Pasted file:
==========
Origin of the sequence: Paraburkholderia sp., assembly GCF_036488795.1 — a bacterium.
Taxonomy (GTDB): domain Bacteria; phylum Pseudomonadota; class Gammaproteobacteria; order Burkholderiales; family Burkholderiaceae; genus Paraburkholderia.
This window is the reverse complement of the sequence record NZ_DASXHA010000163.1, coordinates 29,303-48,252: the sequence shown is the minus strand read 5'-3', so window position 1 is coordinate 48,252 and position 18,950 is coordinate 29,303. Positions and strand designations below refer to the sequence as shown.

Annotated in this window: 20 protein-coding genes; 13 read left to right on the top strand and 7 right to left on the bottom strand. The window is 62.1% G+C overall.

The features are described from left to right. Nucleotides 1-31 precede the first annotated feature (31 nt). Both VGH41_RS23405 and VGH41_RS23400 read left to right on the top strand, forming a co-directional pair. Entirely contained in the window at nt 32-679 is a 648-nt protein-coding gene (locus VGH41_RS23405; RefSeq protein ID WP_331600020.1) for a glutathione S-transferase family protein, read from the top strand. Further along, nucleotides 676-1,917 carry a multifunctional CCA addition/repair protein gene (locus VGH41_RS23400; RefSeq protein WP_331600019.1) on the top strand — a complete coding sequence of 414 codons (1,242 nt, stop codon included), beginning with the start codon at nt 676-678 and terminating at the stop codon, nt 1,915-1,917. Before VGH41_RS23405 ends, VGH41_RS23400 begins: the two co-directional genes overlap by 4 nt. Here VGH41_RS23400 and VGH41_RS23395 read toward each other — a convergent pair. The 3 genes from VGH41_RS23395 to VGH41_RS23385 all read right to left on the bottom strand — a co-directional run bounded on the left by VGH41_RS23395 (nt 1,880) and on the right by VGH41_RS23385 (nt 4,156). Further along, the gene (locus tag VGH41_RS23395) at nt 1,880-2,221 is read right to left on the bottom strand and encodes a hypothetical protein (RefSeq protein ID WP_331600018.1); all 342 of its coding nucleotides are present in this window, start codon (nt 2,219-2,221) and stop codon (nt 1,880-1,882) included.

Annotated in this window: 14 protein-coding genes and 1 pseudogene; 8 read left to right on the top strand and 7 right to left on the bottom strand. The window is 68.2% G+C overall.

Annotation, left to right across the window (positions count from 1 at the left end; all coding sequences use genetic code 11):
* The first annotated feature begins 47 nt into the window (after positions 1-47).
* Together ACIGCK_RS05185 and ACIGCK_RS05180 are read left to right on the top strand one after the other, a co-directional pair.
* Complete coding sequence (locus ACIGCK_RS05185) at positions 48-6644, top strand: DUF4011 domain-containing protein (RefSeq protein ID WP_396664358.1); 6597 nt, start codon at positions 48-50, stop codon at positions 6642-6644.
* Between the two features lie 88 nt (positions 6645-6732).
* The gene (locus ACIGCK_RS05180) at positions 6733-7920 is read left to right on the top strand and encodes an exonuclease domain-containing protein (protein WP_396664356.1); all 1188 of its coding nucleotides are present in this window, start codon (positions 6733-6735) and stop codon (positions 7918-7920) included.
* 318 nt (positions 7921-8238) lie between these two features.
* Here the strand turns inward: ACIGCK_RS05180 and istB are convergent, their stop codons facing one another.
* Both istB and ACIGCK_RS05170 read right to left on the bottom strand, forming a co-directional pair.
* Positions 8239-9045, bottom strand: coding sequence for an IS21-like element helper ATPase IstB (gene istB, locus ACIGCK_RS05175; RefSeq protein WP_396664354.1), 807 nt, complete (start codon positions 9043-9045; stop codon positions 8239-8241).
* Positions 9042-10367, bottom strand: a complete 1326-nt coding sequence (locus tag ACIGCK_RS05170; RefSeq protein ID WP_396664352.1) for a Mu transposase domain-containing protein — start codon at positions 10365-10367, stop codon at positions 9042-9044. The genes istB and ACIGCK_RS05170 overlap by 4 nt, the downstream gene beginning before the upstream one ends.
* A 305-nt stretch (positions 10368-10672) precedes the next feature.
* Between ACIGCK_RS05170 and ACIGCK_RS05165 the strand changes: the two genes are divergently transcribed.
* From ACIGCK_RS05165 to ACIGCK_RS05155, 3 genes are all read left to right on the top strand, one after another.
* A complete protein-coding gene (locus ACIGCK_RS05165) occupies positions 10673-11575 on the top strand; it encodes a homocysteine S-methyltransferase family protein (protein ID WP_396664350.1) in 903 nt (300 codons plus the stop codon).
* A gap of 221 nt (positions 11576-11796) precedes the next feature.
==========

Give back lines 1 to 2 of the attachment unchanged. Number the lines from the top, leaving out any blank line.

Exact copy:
Origin of the sequence: Paraburkholderia sp., assembly GCF_036488795.1 — a bacterium.
Taxonomy (GTDB): domain Bacteria; phylum Pseudomonadota; class Gammaproteobacteria; order Burkholderiales; family Burkholderiaceae; genus Paraburkholderia.